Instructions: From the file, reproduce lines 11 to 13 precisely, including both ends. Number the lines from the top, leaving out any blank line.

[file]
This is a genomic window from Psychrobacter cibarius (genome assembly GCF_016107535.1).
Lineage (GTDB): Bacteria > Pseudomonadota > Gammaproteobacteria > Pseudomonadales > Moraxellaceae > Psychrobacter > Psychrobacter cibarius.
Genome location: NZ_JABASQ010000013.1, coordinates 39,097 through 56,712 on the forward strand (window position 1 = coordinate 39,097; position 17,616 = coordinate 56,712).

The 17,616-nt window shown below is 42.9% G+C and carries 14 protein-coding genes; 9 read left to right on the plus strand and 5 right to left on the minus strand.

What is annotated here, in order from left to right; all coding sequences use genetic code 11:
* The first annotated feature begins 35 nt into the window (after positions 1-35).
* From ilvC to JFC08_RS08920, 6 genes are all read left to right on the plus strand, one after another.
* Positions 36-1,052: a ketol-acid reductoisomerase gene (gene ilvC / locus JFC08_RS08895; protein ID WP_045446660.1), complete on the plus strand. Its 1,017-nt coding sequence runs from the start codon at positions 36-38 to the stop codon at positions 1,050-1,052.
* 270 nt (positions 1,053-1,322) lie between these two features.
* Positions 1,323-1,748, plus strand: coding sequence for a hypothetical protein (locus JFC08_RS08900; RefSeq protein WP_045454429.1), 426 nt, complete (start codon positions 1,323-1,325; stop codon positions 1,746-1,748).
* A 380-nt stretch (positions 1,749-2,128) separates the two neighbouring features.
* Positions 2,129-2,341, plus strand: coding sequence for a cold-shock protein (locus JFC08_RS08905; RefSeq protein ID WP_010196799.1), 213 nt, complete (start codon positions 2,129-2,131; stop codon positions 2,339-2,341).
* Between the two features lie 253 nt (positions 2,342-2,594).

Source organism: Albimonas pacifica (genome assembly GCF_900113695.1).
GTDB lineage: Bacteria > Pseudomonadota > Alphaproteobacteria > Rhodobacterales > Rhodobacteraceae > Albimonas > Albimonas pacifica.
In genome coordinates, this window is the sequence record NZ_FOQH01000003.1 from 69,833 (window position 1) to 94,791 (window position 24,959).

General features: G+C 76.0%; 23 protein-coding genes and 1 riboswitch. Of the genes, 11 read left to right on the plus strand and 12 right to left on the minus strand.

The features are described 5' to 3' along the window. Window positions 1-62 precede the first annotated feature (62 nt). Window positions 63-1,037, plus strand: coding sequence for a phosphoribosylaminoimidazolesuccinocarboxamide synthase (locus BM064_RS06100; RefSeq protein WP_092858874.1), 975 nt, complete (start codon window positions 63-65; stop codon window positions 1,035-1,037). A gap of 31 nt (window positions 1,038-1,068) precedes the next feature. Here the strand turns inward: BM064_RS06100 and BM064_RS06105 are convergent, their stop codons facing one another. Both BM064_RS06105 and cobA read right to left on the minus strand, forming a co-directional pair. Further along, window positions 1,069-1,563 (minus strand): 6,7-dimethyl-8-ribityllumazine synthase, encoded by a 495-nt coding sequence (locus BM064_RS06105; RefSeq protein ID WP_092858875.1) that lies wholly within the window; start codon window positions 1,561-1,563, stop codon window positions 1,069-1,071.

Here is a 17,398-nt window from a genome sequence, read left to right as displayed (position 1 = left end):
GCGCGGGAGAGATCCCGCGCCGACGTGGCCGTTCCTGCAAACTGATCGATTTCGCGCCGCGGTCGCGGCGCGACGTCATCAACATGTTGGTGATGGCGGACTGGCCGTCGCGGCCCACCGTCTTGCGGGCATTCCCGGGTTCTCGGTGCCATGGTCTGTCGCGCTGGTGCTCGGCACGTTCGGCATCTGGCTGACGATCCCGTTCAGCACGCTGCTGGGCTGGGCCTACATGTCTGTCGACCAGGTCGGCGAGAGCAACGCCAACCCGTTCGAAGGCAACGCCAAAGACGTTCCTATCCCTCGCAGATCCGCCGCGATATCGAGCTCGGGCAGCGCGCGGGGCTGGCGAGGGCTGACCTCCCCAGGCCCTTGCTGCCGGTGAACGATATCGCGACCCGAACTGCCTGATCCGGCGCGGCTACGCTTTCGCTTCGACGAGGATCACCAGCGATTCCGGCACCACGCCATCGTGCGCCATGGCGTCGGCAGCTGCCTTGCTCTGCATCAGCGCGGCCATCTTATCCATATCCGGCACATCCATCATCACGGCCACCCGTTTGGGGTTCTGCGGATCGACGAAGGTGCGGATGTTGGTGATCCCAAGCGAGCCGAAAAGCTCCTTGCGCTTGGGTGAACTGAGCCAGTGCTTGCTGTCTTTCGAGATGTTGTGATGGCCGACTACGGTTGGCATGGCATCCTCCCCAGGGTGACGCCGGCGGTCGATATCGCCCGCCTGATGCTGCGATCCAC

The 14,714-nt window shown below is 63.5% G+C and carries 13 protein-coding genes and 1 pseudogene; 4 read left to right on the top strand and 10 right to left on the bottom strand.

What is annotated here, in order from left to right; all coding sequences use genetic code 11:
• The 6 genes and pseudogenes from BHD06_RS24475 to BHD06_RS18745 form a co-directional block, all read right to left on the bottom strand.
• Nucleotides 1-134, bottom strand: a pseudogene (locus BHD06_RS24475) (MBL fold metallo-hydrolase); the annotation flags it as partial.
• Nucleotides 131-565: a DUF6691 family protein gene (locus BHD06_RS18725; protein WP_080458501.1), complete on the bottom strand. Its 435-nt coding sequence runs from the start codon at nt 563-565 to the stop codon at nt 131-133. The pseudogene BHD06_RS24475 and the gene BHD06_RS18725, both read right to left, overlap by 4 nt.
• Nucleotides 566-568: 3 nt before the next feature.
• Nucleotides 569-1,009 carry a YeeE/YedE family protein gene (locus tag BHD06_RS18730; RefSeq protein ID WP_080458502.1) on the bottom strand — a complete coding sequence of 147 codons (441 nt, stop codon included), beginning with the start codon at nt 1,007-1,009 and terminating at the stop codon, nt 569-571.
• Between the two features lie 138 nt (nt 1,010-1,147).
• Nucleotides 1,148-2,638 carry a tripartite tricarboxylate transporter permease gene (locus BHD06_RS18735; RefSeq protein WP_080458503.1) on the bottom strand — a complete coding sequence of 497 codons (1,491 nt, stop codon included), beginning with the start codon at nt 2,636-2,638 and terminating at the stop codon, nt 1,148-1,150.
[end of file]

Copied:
* A 380-nt stretch (positions 1,749-2,128) separates the two neighbouring features.
* Positions 2,129-2,341, plus strand: coding sequence for a cold-shock protein (locus JFC08_RS08905; RefSeq protein ID WP_010196799.1), 213 nt, complete (start codon positions 2,129-2,131; stop codon positions 2,339-2,341).
* Between the two features lie 253 nt (positions 2,342-2,594).